Mokala as a park is at the interface between the Nama-Karoo and Savanna Biomes (locally represented by Kalahari Thornveld), resulting in a fascinating biodiversity. The park is a breeding ground for many endangered species such as the two African rhino species, tsessebe, roan and sable antelope, and disease-free buffalo.
One will also have the opportunity to view enormous, communal, sociable weaver nests and the enigmatic pygmy falcons that use the nests as a supermarket.
Thanks to funds donated by the West Rand Honorary Rangers a viewing hide, at one of the few water points, was built with a ramp into the toilet, a secure walkway from the parking area to the hide, a section of benchless space in front of the viewing slot for wheelchair users, and clearance below the shelf to accommodate legs. This new facility will open to the public when the walkway is completed.
The Eastern Cape and the Interior, the Mountain Zebra National Park is a must to break the journey. The park is located in the Bankenberg Mountains, just off the N10, near the town of Cradock, and is about three hours’ drive from Port Elizabeth, four from East London and Bloemfontein and eight from Johannesburg. Scenically the park is sensational – particularly the Kranskop Loop – which with its craggy heights - is the sanctuary of the Cape Mountain Zebra. Visitors will secure sightings of black rhino, buffalo, and several antelope species. Quite recently (2007) cheetah and brown hyena were reintroduced. The cheetah, in particular, have done so well - and increased to such an extent - that many of the new offspring have had to be captured and held in bomas until they can be relocated elsewhere.
The park’s main complex is ramped and, accommodation-wise, there are two accessible 4-bed bungalows with roll-in showers, while the new ablution block in the campsite has an accessible ablution cubicle with a roll-in shower.
For those people travelling between Cape Town and the Garden Route or beyond, then the Bontebok National Park at Swellendam, just off the N2, is an ideal stopover. The park is in the shadow of the Langeberg Mountains about 240km west of Cape Town and 540km east of Port Elizabeth. On the banks of the Breede River is Lang Elsie’s Kraal Camp where two 2-bed accessible units are found (each with a double bed sleeper couch - ideal for children).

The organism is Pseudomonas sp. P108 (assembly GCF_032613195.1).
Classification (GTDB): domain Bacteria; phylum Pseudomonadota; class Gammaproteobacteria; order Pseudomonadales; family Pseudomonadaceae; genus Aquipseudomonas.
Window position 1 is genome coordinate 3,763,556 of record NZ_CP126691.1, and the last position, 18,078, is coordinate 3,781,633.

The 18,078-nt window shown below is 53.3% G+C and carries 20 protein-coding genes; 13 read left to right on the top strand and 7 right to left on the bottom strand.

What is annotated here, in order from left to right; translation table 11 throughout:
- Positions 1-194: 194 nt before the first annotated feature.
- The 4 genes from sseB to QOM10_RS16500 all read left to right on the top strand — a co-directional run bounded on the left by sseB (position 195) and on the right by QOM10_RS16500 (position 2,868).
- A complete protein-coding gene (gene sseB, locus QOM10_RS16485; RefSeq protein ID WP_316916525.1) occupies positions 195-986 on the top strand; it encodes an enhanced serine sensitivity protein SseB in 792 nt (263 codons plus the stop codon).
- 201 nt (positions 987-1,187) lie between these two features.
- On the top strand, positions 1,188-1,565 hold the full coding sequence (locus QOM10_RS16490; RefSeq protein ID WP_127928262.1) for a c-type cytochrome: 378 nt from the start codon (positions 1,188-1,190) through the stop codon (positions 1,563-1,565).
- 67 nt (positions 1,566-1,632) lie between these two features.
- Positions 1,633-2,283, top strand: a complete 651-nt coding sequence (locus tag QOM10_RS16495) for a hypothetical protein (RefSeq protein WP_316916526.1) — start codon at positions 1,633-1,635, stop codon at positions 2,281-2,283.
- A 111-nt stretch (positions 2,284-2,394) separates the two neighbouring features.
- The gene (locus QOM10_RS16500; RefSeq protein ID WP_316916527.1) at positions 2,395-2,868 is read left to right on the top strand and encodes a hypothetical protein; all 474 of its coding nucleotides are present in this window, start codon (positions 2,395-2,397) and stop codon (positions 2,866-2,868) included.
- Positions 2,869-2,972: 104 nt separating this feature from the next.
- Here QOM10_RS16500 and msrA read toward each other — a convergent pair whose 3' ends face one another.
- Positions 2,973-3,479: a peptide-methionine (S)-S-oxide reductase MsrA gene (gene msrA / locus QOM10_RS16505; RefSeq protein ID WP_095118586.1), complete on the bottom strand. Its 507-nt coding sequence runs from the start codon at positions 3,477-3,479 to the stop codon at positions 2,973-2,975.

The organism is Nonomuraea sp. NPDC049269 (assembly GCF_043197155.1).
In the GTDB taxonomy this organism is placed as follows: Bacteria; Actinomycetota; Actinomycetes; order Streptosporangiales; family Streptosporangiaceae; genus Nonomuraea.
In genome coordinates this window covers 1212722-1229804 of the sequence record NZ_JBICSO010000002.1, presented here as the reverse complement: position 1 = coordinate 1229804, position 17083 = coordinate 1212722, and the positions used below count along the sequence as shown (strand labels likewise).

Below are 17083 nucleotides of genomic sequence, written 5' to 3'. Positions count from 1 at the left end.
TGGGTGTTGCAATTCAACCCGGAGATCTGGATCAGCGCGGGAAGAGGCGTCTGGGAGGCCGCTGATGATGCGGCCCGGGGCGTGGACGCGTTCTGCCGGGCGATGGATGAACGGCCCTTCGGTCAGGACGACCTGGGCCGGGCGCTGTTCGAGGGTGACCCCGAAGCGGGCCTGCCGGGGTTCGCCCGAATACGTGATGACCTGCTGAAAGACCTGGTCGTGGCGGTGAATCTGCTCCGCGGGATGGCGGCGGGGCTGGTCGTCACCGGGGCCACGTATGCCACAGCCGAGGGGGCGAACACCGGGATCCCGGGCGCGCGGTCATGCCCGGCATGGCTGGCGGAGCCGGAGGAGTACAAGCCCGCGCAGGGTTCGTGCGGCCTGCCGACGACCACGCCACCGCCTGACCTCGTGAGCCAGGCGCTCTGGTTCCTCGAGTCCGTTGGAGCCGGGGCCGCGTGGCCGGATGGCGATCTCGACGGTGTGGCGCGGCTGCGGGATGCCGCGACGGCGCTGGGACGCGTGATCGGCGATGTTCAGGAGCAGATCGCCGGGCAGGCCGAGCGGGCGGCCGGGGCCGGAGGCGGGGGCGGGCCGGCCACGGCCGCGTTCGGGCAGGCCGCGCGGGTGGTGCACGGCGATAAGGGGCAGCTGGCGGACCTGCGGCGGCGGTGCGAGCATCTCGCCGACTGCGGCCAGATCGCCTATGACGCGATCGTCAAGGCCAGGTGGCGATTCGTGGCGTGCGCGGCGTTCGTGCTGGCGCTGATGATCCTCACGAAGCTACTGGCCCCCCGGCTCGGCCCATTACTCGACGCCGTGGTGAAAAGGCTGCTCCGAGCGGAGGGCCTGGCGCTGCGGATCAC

The park is not large and visitors can easily cover all the ground and observe, amongst others, the beautiful bontebok - which were saved from extinction by the park’s establishment - whilst they immerse in the beautiful remnants of the Cape Floral Kingdom’s threatened habitat (one of South Africa’s eight World Heritage sites). The rest camp most conducive to self-propulsion, where one can enjoy close encounters with several of the south-western Cape’s endemic bird and butterfly species.
Making you Safe
Menzies are one of the service providers, contracted to airlines, who board and disembark people in need of assistance. They have recently fitted their vehicles with state of the art tie-down systems and, in the interests of passenger safety, will not affect transfer if a wheelchair user refuses to be secured using their new tie-down system.